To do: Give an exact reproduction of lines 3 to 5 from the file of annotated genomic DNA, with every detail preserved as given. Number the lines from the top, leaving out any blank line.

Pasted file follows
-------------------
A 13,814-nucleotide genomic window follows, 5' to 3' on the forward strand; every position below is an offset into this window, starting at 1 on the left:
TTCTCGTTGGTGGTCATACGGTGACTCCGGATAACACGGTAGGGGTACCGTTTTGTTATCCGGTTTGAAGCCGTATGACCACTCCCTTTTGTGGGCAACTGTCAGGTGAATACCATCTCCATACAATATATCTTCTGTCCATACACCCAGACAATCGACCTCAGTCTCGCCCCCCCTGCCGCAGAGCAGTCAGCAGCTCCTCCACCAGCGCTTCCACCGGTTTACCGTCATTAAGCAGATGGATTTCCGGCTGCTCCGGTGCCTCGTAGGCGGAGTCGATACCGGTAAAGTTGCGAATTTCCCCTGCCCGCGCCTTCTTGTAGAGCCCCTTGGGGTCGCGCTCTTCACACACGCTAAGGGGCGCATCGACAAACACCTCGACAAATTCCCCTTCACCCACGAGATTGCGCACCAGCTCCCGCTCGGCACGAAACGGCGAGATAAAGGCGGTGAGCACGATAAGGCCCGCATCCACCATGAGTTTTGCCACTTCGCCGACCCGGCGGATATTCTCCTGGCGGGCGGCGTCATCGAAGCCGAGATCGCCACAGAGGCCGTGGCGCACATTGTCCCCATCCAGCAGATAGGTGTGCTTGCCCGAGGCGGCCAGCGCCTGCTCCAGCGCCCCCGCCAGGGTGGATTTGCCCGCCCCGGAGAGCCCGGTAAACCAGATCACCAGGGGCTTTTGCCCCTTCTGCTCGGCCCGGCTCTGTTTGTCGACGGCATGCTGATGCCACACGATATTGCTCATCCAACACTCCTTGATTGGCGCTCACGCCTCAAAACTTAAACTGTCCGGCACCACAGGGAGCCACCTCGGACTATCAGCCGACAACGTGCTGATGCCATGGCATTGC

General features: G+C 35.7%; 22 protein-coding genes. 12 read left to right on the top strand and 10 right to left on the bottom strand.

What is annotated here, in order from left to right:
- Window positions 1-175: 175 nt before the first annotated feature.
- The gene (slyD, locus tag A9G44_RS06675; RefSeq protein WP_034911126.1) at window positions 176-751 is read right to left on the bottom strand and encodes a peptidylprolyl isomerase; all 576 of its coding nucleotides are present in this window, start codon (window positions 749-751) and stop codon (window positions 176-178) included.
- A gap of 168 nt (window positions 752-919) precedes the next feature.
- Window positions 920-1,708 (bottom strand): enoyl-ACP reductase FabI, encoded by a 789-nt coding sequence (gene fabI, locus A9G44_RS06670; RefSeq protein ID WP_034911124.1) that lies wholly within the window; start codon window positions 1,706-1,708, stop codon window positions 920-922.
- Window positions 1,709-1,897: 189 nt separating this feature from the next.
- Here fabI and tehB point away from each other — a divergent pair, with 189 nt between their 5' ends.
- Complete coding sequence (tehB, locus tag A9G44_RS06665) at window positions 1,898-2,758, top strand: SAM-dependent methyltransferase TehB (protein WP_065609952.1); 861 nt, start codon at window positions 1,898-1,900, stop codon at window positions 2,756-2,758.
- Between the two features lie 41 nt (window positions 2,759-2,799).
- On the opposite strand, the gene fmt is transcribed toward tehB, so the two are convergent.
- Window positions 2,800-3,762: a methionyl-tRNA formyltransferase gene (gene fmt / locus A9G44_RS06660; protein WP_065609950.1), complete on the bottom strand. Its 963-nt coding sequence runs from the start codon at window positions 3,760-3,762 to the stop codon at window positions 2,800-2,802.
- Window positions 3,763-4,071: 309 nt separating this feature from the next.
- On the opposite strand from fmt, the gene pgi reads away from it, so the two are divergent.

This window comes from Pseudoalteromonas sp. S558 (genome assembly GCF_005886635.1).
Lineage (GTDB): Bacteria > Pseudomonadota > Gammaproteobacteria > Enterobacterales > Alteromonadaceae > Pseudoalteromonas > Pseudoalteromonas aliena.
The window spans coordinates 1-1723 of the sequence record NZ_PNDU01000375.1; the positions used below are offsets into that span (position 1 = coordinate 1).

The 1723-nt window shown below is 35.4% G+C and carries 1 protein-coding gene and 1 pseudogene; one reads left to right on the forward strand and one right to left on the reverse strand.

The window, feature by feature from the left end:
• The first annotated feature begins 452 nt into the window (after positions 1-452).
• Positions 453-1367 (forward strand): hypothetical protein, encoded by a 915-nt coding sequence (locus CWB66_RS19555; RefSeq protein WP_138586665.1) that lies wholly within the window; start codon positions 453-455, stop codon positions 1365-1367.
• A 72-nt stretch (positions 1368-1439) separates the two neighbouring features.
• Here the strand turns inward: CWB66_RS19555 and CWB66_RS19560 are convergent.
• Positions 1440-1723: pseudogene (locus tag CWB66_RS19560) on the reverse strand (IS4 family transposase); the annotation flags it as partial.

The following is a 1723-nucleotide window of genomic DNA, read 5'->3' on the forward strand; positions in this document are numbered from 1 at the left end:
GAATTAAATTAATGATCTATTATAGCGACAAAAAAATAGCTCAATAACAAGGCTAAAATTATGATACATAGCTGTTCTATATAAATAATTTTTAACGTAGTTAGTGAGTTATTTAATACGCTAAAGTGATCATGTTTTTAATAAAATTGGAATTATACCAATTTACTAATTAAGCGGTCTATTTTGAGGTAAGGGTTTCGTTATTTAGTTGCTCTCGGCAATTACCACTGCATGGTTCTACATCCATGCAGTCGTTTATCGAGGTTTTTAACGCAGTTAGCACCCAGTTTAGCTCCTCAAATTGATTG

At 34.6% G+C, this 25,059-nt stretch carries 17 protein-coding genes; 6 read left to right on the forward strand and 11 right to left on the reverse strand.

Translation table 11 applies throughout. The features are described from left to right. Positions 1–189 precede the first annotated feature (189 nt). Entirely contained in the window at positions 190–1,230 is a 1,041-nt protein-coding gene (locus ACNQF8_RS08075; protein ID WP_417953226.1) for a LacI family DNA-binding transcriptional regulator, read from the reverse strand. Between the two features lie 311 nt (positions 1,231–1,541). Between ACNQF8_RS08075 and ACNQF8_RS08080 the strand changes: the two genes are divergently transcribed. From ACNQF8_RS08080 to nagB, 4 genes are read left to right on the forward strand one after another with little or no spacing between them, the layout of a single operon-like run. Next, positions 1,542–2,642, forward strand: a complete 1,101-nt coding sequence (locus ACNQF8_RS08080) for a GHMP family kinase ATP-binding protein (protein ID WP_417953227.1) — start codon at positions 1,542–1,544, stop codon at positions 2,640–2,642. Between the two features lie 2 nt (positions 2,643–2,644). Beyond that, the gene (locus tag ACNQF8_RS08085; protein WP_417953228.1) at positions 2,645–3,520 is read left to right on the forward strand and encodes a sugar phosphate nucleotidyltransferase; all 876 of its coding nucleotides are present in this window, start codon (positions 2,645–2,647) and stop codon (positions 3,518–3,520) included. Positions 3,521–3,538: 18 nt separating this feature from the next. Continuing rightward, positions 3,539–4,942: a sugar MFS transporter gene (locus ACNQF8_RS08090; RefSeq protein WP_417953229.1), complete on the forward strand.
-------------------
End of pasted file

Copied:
General features: G+C 35.7%; 22 protein-coding genes. 12 read left to right on the top strand and 10 right to left on the bottom strand.

What is annotated here, in order from left to right:
- Window positions 1-175: 175 nt before the first annotated feature.